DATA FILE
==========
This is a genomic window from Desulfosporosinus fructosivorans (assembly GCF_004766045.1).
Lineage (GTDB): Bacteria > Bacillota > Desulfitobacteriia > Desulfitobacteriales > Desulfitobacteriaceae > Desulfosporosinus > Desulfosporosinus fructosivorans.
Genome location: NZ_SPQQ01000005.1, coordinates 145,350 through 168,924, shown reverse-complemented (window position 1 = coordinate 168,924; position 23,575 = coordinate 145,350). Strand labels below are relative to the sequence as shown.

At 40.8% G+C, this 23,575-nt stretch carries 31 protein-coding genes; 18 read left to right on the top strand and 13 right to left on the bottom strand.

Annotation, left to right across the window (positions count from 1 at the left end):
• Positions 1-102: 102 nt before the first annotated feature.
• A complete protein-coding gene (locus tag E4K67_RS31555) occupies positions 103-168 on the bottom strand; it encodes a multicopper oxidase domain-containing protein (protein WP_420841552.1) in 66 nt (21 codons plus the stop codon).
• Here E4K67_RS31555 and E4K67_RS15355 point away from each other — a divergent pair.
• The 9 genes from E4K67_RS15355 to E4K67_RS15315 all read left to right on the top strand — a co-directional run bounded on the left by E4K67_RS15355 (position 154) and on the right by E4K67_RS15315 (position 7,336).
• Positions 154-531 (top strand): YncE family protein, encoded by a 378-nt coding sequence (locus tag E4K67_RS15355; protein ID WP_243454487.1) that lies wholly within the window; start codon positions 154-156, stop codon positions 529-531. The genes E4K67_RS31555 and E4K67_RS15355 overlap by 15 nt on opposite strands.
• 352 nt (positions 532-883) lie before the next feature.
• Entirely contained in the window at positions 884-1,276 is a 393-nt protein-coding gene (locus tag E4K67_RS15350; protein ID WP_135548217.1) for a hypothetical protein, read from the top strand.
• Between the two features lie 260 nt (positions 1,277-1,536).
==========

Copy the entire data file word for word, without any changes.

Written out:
This is a genomic window from Desulfosporosinus fructosivorans (assembly GCF_004766045.1).
Lineage (GTDB): Bacteria > Bacillota > Desulfitobacteriia > Desulfitobacteriales > Desulfitobacteriaceae > Desulfosporosinus > Desulfosporosinus fructosivorans.
Genome location: NZ_SPQQ01000005.1, coordinates 145,350 through 168,924, shown reverse-complemented (window position 1 = coordinate 168,924; position 23,575 = coordinate 145,350). Strand labels below are relative to the sequence as shown.

At 40.8% G+C, this 23,575-nt stretch carries 31 protein-coding genes; 18 read left to right on the top strand and 13 right to left on the bottom strand.

Annotation, left to right across the window (positions count from 1 at the left end):
• Positions 1-102: 102 nt before the first annotated feature.
• A complete protein-coding gene (locus tag E4K67_RS31555) occupies positions 103-168 on the bottom strand; it encodes a multicopper oxidase domain-containing protein (protein WP_420841552.1) in 66 nt (21 codons plus the stop codon).
• Here E4K67_RS31555 and E4K67_RS15355 point away from each other — a divergent pair.
• The 9 genes from E4K67_RS15355 to E4K67_RS15315 all read left to right on the top strand — a co-directional run bounded on the left by E4K67_RS15355 (position 154) and on the right by E4K67_RS15315 (position 7,336).
• Positions 154-531 (top strand): YncE family protein, encoded by a 378-nt coding sequence (locus tag E4K67_RS15355; protein ID WP_243454487.1) that lies wholly within the window; start codon positions 154-156, stop codon positions 529-531. The genes E4K67_RS31555 and E4K67_RS15355 overlap by 15 nt on opposite strands.
• 352 nt (positions 532-883) lie before the next feature.
• Entirely contained in the window at positions 884-1,276 is a 393-nt protein-coding gene (locus tag E4K67_RS15350; protein ID WP_135548217.1) for a hypothetical protein, read from the top strand.
• Between the two features lie 260 nt (positions 1,277-1,536).